Inheriting super pensions – more than one way to skin the cat

29 Feb 2024
Meg Heffron

Meg Heffron

Managing Director

Most people who inherit a super pension from a spouse focus firstly on whether or not the pension was reversionary (ie, did it continue to the surviving spouse automatically). But there are actually some other options to think about too.

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It’s easiest to explain all these with a real example – so let’s assume Alex has a super pension ($2m) and an accumulation account ($0.3m). He’s just died and Jane (his spouse) is in control of what happens to his super.

There's one thing that’s true no matter what : she must “do something” with all of it. Every dollar must be either used to provide a pension to her (assuming there are no other potential candidates) or paid out as a lump sum to Jane, Alex’s estate or their adult children.

If Alex’s pension was reversionary to Jane, it will continue to her automatically. If he died on (say) 1 January 2024 before taking any pension payments for the year, she will need to make sure she takes the full year’s minimum before 30 June 2024. The amount will be whatever was calculated for Alex - ie, it's based on his age and pension balance at 1 July 2023 even if Jane inherits it before any pensions are paid.

And come what may, the value of the pension on the date of Alex’s death ($2m) will be checked against her transfer balance cap 12 months later (1 January 2025).

But she doesn’t have to keep this amount in pension phase.

What if Alex’s pension balance is mostly a “taxable” component while his accumulation account came from a downsizer contribution made just recently (so it’s 100% tax free component)?

If Jane is looking ahead, she’ll be thinking about what happens when she dies. At that time, the money will go to her adult children. They will pay tax on any taxable component. So in many ways, she’d rather leave the accumulation account in super because it is currently 100% tax free component.

Let’s start with a simple case and assume Jane doesn’t have any pensions in place herself.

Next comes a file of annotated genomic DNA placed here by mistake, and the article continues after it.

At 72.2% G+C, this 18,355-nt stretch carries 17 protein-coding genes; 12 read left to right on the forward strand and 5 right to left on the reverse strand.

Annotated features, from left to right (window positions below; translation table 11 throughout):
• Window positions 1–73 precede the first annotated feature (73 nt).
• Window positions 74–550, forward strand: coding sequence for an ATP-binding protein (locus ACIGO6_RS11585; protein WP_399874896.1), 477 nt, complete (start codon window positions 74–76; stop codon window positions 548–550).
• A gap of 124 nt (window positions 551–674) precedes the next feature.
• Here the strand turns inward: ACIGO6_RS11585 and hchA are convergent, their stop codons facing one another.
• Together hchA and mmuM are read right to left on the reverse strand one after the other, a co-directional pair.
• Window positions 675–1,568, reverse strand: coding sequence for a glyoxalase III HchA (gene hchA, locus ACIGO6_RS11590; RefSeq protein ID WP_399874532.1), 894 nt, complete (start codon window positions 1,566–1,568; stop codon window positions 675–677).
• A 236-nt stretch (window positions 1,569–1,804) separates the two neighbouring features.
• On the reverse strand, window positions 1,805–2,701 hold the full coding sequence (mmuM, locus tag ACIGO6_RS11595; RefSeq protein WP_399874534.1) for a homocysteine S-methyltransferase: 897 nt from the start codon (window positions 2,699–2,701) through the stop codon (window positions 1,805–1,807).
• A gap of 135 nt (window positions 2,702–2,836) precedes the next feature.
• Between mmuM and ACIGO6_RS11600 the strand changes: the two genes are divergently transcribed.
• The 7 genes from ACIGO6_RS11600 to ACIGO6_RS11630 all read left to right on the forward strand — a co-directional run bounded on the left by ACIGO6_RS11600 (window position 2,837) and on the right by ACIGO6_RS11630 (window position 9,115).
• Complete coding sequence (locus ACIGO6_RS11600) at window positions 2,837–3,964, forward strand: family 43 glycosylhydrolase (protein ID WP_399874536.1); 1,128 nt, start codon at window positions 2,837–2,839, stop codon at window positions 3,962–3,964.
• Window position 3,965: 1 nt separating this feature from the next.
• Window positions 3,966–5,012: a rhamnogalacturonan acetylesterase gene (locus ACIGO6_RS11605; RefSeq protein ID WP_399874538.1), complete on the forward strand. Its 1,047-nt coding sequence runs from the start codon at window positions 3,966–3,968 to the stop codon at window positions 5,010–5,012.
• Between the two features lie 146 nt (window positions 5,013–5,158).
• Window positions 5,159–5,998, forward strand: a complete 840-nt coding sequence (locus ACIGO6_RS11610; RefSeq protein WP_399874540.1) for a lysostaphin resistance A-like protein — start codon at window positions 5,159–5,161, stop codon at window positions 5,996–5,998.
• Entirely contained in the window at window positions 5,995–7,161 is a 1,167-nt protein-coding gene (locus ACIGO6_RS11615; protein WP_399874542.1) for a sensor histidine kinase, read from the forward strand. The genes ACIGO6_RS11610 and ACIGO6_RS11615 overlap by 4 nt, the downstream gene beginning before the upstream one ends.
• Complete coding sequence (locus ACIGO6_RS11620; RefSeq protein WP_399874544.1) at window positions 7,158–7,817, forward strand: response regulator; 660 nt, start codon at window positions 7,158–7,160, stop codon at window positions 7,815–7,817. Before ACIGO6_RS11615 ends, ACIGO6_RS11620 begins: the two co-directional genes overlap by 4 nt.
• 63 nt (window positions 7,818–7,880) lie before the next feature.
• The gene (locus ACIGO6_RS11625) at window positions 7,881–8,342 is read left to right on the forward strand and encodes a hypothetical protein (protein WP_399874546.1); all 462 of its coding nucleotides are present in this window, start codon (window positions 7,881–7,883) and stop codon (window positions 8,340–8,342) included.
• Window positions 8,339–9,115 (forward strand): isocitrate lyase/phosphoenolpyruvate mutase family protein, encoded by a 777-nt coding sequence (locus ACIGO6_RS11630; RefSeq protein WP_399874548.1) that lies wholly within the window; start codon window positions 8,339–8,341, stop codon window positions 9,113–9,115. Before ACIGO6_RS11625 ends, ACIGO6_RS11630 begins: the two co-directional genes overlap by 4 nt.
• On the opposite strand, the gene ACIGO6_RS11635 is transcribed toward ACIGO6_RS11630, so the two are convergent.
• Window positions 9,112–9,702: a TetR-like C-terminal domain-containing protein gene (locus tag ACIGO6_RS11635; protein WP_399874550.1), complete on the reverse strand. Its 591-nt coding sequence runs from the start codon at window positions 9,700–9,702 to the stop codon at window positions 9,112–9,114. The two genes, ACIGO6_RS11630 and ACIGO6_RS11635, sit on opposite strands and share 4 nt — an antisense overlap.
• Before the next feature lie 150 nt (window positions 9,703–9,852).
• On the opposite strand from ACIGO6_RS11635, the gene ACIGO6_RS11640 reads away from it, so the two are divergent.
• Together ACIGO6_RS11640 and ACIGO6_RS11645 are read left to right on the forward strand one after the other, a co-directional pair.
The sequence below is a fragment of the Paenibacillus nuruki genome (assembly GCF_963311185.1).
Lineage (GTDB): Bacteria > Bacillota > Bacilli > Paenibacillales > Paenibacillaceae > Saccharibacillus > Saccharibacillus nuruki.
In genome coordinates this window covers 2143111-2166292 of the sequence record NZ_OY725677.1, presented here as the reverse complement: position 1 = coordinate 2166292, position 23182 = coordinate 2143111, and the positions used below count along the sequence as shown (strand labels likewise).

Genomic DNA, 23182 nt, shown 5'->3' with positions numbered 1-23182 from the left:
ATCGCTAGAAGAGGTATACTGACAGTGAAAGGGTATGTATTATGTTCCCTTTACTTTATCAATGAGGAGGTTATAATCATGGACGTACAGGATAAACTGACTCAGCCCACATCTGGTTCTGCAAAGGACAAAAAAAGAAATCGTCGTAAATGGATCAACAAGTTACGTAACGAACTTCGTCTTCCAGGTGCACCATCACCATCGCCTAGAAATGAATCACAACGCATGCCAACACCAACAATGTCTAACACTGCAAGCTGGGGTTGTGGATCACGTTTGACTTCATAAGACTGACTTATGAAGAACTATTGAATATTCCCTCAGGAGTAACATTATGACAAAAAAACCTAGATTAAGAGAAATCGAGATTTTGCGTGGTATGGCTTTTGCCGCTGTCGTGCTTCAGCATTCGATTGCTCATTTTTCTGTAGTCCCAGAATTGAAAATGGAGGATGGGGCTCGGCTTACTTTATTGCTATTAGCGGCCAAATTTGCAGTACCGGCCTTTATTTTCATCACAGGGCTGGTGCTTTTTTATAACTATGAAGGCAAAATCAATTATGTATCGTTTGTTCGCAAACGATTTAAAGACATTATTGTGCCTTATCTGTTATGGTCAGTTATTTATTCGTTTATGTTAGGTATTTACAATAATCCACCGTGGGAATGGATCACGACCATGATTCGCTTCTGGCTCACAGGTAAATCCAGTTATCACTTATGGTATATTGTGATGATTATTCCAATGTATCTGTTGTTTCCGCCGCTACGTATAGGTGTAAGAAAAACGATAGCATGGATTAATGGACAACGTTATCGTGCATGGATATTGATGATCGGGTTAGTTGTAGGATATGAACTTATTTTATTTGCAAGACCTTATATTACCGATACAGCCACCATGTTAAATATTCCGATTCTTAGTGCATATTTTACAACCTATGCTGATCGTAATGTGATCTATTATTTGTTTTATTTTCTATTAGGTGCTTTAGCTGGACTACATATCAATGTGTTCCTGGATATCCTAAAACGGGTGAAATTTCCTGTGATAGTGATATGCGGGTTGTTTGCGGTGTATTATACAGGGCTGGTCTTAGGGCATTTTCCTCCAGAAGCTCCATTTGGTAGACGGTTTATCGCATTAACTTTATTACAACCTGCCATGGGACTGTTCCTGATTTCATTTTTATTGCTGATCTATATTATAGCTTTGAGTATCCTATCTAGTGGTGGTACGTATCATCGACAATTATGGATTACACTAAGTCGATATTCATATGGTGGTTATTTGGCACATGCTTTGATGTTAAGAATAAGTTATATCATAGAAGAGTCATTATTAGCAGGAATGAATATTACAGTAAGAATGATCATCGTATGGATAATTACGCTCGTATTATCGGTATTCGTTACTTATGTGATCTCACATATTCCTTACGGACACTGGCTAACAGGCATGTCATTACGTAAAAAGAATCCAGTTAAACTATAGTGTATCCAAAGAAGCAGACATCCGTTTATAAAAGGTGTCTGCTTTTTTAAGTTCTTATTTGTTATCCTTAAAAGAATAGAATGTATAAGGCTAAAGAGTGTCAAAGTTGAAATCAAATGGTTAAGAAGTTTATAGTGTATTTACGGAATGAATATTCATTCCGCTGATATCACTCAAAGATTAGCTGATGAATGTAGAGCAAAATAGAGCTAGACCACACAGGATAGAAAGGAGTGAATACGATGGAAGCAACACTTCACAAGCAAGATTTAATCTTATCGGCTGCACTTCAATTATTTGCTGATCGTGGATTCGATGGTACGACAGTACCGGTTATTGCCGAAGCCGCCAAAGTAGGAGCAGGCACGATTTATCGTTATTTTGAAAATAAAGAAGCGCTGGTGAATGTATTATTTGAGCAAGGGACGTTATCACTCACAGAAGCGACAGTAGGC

There would be nothing to stop Jane:

  • converting Alex’s accumulation account to a new death benefit pension for her ($300k), and
  • taking a partial commutation from the reversionary pension ($400k). This would be paid to her since it’s a partial commutation from a pension she now owns. It couldn’t go to Alex’s estate.

(Let’s say these two things happen a month later on 1 February 2024.)

Twelve months on when the reversionary pension is added to Jane’s transfer balance account, it will look like this:

1 February 2024 (new death benefit pension)


1 February 2024 (partial commutation)


1 January 2025 (reversionary pension)




The end result for Jane is that she’s within her transfer balance cap and has two pensions from Alex’s super:

  • $300,000 (100% tax free), and
  • $1,600,000 (mostly taxable).

The remaining $400,000 has been paid out to her.

Importantly, even though she inherited a pension, she didn't need to leave it in place. She had choices.

Even if Jane had pensions of her own, the same would apply. She would, of course, need to switch off her own pensions to create enough “cap space” to leave any of Alex’s money in super. But she would have choices.

If Alex’s pension was non reversionary, she actually has even more flexibility.

In the earlier example, Jane had to take a partial commutation from Alex’s pension to ensure she didn’t breach her transfer balance cap.

But if the pension had been non reversionary she would simply:

  • commence the new pension ($300,000) from Alex’s accumulation account as above,
  • pay out $400,000 from his pension account as a lump sum death benefit. This time, because it’s coming from a pension that’s stopped (it didn’t revert to Jane), it’s a normal death benefit. It could be paid to Alex’s estate, to Jane or any other eligible beneficiary, and
  • commence a second pension with the $1.6m remaining in Alex’s pension account.

Importantly – once again – Jane could re-organise Alex’s accounts so that she left the balance she wanted in super. She's not restricted to taking the original pension account as a pension.

We’ll explore these strategies and much more in our Retirement Income Master Class. If you haven’t registered yet, don’t miss out.

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